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China's New Stem Cell Rules

China has announced new rules governing the use of stem cell treatments that it says will curb unproven treatments yet enable research, Nature News reports.

China Daily adds that the regulations from the National Health and Family Planning Commission deem treatments involving stem cells to be experimental, except for some hematopoietic stem cell therapies for leukemia and other blood diseases. An official from the commission tells the paper that only eligible hospitals may use stem cell treatments as part of clinical trials and any others that do so will be punished, though what that punishment might be is unclear.

After years of clinics in China ignoring regulations and warnings from the international scientific community, Nature News says that the Chinese government banned unapproved stem-cell therapies in 2012 and put a moratorium in place on clinical trials. But that, it says, led to rogue clinics pushing ahead with unproven therapies while researchers with legitimate projects had been left waiting.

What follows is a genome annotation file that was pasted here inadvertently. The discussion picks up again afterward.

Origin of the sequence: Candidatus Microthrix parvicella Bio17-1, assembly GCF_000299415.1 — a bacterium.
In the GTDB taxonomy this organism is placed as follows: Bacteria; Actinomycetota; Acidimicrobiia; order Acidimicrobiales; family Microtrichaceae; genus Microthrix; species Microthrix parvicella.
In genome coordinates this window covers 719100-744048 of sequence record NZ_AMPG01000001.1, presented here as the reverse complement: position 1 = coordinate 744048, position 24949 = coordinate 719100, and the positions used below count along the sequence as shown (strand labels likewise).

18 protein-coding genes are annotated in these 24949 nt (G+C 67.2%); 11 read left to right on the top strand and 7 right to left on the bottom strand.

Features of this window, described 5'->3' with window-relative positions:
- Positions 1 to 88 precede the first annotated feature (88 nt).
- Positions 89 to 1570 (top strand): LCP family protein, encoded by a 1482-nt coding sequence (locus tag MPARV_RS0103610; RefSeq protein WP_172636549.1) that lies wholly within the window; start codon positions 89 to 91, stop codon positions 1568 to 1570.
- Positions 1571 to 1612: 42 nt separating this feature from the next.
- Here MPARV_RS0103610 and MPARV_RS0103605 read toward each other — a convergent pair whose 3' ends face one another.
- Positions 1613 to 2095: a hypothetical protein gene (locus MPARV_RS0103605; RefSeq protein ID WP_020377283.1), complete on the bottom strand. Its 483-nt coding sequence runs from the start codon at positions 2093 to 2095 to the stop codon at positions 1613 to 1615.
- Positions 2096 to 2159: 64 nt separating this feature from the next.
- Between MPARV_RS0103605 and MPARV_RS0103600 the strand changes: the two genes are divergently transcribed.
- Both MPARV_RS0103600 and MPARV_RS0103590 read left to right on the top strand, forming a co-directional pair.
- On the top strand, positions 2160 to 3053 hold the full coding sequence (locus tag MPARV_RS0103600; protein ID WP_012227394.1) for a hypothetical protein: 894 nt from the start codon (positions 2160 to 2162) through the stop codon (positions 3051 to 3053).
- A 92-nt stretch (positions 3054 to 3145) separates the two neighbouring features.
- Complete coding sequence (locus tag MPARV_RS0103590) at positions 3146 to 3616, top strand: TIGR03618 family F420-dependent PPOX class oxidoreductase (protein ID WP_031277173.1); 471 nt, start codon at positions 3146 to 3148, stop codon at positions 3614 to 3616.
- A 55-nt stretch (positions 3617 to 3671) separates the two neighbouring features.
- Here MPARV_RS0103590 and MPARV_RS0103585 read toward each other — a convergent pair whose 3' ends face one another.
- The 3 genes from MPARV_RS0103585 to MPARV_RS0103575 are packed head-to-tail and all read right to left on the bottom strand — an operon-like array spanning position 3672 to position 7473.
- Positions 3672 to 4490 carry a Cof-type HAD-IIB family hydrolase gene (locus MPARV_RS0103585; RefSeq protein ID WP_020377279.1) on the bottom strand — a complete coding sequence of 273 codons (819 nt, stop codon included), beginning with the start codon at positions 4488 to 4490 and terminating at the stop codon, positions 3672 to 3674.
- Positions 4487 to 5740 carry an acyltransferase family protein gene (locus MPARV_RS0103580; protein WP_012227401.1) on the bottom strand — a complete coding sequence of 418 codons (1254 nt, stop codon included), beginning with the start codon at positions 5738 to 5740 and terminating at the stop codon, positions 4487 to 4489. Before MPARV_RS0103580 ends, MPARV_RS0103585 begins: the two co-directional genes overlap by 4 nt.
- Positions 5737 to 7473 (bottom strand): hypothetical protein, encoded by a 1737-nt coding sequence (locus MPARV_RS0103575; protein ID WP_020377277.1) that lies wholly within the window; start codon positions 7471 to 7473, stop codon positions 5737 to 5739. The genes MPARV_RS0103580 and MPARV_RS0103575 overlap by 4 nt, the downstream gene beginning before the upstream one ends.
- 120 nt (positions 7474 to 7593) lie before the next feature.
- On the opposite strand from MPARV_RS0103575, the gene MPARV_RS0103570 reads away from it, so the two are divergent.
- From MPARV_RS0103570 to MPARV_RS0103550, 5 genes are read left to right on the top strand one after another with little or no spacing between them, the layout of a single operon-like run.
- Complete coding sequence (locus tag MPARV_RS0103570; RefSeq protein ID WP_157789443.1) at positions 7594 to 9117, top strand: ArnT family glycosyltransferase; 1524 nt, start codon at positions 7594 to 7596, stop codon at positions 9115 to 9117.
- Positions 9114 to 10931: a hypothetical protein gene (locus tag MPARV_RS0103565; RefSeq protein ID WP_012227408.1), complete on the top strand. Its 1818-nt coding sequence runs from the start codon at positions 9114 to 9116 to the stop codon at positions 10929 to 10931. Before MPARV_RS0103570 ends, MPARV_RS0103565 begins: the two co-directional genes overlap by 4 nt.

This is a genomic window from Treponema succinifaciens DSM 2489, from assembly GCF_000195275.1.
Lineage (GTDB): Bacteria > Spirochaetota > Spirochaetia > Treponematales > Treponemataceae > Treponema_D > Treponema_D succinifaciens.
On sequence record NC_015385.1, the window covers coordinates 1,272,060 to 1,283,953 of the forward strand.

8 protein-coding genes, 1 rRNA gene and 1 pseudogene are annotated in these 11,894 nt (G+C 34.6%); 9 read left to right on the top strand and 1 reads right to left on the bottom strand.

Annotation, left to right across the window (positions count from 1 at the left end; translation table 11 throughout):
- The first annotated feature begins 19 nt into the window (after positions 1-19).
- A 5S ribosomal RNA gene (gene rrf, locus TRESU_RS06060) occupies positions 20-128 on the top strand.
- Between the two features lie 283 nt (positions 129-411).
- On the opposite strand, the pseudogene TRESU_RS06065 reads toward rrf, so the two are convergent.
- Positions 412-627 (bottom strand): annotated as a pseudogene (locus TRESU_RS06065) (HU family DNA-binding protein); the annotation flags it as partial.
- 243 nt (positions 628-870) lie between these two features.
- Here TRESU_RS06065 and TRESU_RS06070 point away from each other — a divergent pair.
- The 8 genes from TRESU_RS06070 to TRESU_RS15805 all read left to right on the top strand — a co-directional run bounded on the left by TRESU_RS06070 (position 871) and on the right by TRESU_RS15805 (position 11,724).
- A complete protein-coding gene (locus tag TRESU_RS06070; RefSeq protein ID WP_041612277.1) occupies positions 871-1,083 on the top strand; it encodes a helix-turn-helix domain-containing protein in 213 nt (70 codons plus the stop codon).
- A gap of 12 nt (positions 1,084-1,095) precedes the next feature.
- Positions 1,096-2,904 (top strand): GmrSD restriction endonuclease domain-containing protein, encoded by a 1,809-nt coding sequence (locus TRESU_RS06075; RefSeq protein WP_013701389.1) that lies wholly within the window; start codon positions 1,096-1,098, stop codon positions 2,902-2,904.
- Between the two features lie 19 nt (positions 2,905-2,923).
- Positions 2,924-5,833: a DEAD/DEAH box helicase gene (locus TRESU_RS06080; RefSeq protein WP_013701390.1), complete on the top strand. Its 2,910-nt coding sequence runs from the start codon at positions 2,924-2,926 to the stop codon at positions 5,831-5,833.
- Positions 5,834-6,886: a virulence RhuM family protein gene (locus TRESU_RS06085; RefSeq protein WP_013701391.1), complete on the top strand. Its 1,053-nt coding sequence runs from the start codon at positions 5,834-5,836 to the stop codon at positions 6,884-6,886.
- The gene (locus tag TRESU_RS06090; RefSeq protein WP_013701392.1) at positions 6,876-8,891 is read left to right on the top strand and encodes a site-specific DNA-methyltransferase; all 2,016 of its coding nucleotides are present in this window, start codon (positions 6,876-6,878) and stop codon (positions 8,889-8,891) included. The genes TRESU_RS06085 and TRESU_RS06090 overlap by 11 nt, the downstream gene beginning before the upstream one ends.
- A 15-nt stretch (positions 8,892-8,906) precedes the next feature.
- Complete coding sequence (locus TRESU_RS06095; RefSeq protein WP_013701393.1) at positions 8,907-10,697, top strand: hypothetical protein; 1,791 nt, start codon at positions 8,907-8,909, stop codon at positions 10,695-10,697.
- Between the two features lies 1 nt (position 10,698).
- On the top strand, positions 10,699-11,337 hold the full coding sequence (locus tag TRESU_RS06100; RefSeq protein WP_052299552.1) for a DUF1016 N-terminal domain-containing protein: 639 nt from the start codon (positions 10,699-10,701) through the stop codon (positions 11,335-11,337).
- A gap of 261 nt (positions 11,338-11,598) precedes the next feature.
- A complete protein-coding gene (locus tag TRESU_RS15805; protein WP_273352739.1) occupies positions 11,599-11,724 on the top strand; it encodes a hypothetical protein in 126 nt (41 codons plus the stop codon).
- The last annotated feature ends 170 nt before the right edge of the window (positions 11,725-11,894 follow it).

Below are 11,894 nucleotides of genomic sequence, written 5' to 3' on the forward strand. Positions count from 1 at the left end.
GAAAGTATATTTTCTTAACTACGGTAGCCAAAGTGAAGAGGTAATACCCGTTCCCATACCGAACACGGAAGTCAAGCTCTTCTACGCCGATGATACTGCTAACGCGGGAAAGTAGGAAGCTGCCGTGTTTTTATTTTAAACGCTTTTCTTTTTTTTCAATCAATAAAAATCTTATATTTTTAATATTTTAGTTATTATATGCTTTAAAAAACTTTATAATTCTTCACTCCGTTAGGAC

Those researchers, Nature News adds are "itching to get started." For instance, Chinese Academy of Sciences' Institute of Genetics and Developmental Biology's Jianwu Dai has treated people with spinal cord injuries using a small collagen scaffold seeded with mononuclear cells and has seen some improvements, but wants to try seeing it with neural stem cells derived from embryonic stem cells as he suspects the results may be even better.

But, Qi Zhou from the Chinese Academy of Sciences' Institute of Zoology, who wants to move his study of a stem cell-based treatment for Parkinson's disease treatment from monkeys to people, says that some clinics may still offer untested treatments.

"Some hospitals, some companies won't care. They do what they want," he tells Nature News.